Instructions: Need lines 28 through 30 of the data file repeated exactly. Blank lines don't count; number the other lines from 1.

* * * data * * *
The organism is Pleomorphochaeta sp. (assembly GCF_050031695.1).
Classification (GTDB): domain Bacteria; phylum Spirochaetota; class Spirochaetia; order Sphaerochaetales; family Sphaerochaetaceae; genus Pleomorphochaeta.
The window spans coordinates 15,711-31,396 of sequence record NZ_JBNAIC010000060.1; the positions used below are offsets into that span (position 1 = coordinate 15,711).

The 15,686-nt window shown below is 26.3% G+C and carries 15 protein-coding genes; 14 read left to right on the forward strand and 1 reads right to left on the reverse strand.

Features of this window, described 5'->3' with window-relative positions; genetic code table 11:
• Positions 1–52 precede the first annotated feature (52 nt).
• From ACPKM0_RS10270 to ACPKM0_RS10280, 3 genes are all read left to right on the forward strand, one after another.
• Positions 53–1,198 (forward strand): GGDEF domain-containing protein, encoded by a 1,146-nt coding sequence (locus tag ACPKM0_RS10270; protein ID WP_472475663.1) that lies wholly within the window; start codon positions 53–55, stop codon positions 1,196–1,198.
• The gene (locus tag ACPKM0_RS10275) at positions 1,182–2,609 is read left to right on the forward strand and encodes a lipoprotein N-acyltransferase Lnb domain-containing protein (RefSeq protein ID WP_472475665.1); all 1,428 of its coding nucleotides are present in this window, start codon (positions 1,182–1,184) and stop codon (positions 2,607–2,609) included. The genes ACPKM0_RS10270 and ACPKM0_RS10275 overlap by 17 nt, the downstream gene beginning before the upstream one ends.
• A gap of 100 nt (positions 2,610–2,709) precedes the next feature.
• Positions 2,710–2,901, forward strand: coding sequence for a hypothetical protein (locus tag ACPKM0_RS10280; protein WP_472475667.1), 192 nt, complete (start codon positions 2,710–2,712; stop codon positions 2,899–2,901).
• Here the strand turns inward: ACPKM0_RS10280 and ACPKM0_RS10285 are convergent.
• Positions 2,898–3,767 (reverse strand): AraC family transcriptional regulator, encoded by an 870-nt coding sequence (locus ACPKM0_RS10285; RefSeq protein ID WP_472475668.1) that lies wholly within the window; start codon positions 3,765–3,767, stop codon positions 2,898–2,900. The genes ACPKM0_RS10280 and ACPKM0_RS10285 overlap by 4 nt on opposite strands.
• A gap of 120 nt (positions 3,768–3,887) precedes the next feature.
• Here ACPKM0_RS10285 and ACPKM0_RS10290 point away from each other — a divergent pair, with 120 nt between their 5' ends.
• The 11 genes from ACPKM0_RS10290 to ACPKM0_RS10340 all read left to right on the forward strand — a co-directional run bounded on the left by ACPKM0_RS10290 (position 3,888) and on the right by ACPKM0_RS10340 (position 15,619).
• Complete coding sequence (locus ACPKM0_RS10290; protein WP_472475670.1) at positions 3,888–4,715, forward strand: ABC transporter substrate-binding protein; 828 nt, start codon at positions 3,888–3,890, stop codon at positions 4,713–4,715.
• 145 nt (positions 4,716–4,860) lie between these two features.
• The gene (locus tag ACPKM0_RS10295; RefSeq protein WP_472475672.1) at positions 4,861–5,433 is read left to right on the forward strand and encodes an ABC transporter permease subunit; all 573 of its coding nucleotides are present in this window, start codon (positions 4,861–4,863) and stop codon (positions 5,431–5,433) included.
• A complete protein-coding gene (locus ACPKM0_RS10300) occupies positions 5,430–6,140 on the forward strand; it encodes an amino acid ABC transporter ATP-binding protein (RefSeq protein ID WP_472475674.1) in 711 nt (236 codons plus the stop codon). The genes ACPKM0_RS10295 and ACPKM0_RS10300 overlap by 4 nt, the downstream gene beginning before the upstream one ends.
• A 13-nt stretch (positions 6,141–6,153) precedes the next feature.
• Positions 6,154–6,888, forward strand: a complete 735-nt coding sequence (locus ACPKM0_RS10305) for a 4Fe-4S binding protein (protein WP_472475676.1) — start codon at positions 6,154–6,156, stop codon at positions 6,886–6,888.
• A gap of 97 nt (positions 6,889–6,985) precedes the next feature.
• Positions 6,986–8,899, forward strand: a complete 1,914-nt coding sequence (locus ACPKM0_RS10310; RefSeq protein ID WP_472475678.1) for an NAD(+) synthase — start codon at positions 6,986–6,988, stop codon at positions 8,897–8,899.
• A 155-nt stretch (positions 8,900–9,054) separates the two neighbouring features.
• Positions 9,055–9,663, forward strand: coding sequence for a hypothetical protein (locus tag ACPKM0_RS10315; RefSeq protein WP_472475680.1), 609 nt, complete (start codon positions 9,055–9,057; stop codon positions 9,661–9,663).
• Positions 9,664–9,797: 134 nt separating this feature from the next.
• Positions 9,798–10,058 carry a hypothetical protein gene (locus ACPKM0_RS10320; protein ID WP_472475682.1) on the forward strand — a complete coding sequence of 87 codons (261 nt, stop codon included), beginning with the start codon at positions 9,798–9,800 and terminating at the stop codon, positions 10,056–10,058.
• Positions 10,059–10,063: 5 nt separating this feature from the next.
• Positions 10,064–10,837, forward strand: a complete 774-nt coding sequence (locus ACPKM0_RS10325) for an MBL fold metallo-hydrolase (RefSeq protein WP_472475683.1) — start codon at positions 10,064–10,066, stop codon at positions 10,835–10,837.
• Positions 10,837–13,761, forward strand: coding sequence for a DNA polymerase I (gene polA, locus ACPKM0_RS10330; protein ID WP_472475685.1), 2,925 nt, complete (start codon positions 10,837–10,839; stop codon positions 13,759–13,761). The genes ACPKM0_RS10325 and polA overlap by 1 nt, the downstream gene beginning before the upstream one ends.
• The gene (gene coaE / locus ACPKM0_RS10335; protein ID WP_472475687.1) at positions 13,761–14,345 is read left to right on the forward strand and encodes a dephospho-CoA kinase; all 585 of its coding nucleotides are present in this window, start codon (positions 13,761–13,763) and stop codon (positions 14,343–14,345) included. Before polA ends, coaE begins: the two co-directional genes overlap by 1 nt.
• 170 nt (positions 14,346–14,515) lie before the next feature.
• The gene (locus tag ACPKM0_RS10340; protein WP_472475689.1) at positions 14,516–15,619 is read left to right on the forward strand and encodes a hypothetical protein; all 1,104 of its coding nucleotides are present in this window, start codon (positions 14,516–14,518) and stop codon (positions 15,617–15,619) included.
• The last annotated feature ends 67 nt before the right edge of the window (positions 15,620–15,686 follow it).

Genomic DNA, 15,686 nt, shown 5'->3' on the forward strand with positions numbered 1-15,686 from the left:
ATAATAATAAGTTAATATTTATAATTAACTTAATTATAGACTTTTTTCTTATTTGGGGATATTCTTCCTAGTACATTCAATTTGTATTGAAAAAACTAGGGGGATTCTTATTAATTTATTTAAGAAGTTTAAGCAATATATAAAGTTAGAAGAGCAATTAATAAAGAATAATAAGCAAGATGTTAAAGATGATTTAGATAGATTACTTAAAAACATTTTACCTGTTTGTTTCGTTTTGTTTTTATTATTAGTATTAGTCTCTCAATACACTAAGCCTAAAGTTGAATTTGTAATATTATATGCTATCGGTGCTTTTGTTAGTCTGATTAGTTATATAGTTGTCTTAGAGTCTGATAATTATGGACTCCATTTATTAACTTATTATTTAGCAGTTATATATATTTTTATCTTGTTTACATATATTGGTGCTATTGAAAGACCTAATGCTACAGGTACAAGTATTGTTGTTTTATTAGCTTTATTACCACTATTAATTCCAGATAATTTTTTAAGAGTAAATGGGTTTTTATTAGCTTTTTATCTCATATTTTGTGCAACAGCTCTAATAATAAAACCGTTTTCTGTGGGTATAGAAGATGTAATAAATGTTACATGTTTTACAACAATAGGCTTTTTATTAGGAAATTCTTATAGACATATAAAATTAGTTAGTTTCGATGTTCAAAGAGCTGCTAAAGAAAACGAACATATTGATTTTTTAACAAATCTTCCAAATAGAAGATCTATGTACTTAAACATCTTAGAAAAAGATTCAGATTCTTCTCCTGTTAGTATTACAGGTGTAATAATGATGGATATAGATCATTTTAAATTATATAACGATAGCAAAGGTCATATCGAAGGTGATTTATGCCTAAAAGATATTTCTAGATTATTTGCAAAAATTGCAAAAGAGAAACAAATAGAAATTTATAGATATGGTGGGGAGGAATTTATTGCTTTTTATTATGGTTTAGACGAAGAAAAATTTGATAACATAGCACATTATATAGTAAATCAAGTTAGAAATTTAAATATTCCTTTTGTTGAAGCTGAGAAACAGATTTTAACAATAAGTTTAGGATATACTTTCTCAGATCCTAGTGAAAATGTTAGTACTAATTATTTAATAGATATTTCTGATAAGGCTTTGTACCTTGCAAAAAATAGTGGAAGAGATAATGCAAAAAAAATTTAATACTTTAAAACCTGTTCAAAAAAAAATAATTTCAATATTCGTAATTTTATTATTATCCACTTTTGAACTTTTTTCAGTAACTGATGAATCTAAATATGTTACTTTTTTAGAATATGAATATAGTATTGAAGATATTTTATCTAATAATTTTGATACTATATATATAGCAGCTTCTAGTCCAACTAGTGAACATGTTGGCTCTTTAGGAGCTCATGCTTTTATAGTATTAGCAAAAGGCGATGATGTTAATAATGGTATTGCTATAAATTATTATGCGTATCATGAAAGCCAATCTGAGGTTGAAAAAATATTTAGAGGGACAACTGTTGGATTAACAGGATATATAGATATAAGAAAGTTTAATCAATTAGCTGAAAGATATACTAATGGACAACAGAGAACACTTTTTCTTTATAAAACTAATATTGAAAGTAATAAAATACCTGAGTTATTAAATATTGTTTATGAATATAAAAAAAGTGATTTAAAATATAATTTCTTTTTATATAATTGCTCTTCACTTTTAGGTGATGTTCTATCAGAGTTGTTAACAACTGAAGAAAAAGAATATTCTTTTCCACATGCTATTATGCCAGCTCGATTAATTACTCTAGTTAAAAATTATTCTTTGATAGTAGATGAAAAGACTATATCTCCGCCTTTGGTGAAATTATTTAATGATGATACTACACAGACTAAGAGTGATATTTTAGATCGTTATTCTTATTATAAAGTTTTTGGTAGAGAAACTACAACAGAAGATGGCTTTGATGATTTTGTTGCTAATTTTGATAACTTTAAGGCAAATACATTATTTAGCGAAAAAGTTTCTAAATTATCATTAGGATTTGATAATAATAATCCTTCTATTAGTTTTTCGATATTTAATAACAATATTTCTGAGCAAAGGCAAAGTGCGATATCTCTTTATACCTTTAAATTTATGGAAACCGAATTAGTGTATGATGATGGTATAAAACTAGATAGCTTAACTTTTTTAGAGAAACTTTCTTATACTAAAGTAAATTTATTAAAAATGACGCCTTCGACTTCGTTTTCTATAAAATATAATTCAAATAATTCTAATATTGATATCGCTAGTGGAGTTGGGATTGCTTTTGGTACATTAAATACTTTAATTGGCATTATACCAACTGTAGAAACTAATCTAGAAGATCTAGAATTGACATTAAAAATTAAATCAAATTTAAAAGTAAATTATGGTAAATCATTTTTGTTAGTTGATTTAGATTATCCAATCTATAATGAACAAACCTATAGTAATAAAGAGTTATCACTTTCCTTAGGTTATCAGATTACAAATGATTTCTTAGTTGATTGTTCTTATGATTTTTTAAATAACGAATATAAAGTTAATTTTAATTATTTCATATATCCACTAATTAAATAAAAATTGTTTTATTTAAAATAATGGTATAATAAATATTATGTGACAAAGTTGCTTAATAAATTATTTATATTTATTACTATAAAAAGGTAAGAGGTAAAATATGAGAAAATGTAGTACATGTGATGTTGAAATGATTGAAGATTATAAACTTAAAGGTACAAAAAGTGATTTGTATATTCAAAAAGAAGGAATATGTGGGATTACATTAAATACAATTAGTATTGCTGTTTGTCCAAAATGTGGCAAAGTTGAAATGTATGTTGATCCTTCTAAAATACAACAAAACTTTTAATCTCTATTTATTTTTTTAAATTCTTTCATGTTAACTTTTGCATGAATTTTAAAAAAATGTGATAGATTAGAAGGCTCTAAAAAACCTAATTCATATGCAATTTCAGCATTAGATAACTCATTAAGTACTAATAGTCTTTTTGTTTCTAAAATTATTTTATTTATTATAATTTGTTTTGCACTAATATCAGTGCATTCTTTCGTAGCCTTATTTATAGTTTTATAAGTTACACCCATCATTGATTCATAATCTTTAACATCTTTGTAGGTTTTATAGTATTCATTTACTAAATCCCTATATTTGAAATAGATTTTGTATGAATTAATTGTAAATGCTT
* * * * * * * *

• Positions 9,798–10,058 carry a hypothetical protein gene (locus ACPKM0_RS10320; protein ID WP_472475682.1) on the forward strand — a complete coding sequence of 87 codons (261 nt, stop codon included), beginning with the start codon at positions 9,798–9,800 and terminating at the stop codon, positions 10,056–10,058.
• Positions 10,059–10,063: 5 nt separating this feature from the next.
• Positions 10,064–10,837, forward strand: a complete 774-nt coding sequence (locus ACPKM0_RS10325) for an MBL fold metallo-hydrolase (RefSeq protein WP_472475683.1) — start codon at positions 10,064–10,066, stop codon at positions 10,835–10,837.